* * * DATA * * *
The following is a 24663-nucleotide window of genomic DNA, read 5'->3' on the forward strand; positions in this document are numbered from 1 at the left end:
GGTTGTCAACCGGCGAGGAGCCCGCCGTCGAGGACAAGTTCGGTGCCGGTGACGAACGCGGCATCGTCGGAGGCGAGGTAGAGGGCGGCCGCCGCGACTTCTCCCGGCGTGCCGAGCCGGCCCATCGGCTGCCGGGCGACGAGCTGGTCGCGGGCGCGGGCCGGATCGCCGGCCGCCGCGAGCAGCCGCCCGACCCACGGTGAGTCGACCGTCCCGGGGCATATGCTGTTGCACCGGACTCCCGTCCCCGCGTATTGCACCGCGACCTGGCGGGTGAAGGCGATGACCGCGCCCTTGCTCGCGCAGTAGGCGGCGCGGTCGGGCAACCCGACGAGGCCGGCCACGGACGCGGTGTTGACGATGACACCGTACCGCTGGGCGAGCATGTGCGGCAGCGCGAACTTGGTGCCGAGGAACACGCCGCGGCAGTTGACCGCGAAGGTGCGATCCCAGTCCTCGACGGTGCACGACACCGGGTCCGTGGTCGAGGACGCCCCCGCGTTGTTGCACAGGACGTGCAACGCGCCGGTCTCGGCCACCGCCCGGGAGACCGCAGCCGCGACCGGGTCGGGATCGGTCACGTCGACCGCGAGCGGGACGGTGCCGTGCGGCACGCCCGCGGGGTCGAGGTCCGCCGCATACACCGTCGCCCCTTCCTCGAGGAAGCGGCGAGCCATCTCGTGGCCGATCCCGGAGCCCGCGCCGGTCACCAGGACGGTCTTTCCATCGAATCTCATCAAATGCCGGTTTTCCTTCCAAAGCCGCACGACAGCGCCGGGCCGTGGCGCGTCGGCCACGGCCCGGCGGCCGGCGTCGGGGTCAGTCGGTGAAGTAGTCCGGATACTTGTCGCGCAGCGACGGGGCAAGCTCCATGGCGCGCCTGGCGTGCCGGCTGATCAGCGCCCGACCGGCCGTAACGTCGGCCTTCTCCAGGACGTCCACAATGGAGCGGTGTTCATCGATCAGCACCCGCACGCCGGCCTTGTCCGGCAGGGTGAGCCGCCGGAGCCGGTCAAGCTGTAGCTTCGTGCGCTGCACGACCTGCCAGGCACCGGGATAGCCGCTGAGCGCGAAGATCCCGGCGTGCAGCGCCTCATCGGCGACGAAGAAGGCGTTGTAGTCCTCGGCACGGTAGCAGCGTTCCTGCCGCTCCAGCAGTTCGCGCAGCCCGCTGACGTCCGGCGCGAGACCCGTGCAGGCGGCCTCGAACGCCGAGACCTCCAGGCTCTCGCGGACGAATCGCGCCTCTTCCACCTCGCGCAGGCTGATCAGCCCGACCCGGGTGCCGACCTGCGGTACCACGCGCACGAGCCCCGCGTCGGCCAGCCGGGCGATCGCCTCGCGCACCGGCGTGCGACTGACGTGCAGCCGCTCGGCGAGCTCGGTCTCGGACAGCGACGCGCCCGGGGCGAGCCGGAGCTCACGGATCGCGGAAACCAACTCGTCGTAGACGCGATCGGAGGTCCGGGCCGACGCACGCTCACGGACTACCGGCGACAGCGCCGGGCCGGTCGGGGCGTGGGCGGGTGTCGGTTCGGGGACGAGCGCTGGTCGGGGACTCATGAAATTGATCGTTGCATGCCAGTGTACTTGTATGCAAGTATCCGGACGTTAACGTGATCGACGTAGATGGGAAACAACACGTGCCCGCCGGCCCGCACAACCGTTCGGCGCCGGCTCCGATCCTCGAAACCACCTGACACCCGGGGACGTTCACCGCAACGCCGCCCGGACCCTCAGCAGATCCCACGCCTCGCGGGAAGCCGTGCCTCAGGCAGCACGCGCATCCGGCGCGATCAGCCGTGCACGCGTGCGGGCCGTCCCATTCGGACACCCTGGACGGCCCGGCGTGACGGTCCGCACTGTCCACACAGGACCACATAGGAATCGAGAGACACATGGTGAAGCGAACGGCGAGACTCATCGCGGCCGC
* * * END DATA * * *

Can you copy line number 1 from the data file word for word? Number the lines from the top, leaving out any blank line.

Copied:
The following is a 24663-nucleotide window of genomic DNA, read 5'->3' on the forward strand; positions in this document are numbered from 1 at the left end: